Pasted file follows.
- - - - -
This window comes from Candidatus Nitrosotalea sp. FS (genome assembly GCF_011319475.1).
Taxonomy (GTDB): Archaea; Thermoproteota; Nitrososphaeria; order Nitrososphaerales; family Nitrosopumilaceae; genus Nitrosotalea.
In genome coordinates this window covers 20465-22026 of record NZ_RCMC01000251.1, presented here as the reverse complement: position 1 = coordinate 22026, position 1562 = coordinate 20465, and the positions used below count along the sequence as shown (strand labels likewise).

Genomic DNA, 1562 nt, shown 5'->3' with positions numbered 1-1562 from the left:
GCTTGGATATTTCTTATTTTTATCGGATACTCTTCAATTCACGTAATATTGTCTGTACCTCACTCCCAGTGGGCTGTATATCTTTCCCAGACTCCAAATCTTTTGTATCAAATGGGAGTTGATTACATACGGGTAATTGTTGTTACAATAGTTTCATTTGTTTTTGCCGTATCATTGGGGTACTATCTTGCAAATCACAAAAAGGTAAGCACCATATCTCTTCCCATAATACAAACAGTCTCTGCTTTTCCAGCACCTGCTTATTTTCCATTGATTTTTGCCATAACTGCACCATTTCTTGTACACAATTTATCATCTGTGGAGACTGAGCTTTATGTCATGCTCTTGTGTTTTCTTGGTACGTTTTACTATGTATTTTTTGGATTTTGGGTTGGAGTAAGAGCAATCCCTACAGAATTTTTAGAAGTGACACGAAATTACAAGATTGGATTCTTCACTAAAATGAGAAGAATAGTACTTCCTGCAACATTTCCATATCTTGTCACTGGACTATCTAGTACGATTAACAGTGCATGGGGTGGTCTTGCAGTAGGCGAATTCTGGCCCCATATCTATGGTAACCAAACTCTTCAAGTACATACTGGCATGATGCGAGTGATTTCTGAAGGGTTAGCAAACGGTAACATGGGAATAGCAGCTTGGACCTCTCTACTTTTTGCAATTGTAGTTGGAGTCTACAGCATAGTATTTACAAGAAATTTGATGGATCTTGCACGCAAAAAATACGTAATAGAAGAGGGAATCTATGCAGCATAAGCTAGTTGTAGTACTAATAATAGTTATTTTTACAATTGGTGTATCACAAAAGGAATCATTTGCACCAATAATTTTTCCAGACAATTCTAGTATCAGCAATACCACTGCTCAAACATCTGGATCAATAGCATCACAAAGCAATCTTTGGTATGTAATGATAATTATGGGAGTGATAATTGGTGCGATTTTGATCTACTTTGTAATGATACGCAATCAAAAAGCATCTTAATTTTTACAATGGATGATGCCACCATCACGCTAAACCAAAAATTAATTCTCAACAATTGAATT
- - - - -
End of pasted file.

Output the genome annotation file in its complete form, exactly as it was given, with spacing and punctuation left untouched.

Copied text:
This window comes from Candidatus Nitrosotalea sp. FS (genome assembly GCF_011319475.1).
Taxonomy (GTDB): Archaea; Thermoproteota; Nitrososphaeria; order Nitrososphaerales; family Nitrosopumilaceae; genus Nitrosotalea.
In genome coordinates this window covers 20465-22026 of record NZ_RCMC01000251.1, presented here as the reverse complement: position 1 = coordinate 22026, position 1562 = coordinate 20465, and the positions used below count along the sequence as shown (strand labels likewise).

Genomic DNA, 1562 nt, shown 5'->3' with positions numbered 1-1562 from the left:
GCTTGGATATTTCTTATTTTTATCGGATACTCTTCAATTCACGTAATATTGTCTGTACCTCACTCCCAGTGGGCTGTATATCTTTCCCAGACTCCAAATCTTTTGTATCAAATGGGAGTTGATTACATACGGGTAATTGTTGTTACAATAGTTTCATTTGTTTTTGCCGTATCATTGGGGTACTATCTTGCAAATCACAAAAAGGTAAGCACCATATCTCTTCCCATAATACAAACAGTCTCTGCTTTTCCAGCACCTGCTTATTTTCCATTGATTTTTGCCATAACTGCACCATTTCTTGTACACAATTTATCATCTGTGGAGACTGAGCTTTATGTCATGCTCTTGTGTTTTCTTGGTACGTTTTACTATGTATTTTTTGGATTTTGGGTTGGAGTAAGAGCAATCCCTACAGAATTTTTAGAAGTGACACGAAATTACAAGATTGGATTCTTCACTAAAATGAGAAGAATAGTACTTCCTGCAACATTTCCATATCTTGTCACTGGACTATCTAGTACGATTAACAGTGCATGGGGTGGTCTTGCAGTAGGCGAATTCTGGCCCCATATCTATGGTAACCAAACTCTTCAAGTACATACTGGCATGATGCGAGTGATTTCTGAAGGGTTAGCAAACGGTAACATGGGAATAGCAGCTTGGACCTCTCTACTTTTTGCAATTGTAGTTGGAGTCTACAGCATAGTATTTACAAGAAATTTGATGGATCTTGCACGCAAAAAATACGTAATAGAAGAGGGAATCTATGCAGCATAAGCTAGTTGTAGTACTAATAATAGTTATTTTTACAATTGGTGTATCACAAAAGGAATCATTTGCACCAATAATTTTTCCAGACAATTCTAGTATCAGCAATACCACTGCTCAAACATCTGGATCAATAGCATCACAAAGCAATCTTTGGTATGTAATGATAATTATGGGAGTGATAATTGGTGCGATTTTGATCTACTTTGTAATGATACGCAATCAAAAAGCATCTTAATTTTTACAATGGATGATGCCACCATCACGCTAAACCAAAAATTAATTCTCAACAATTGAATT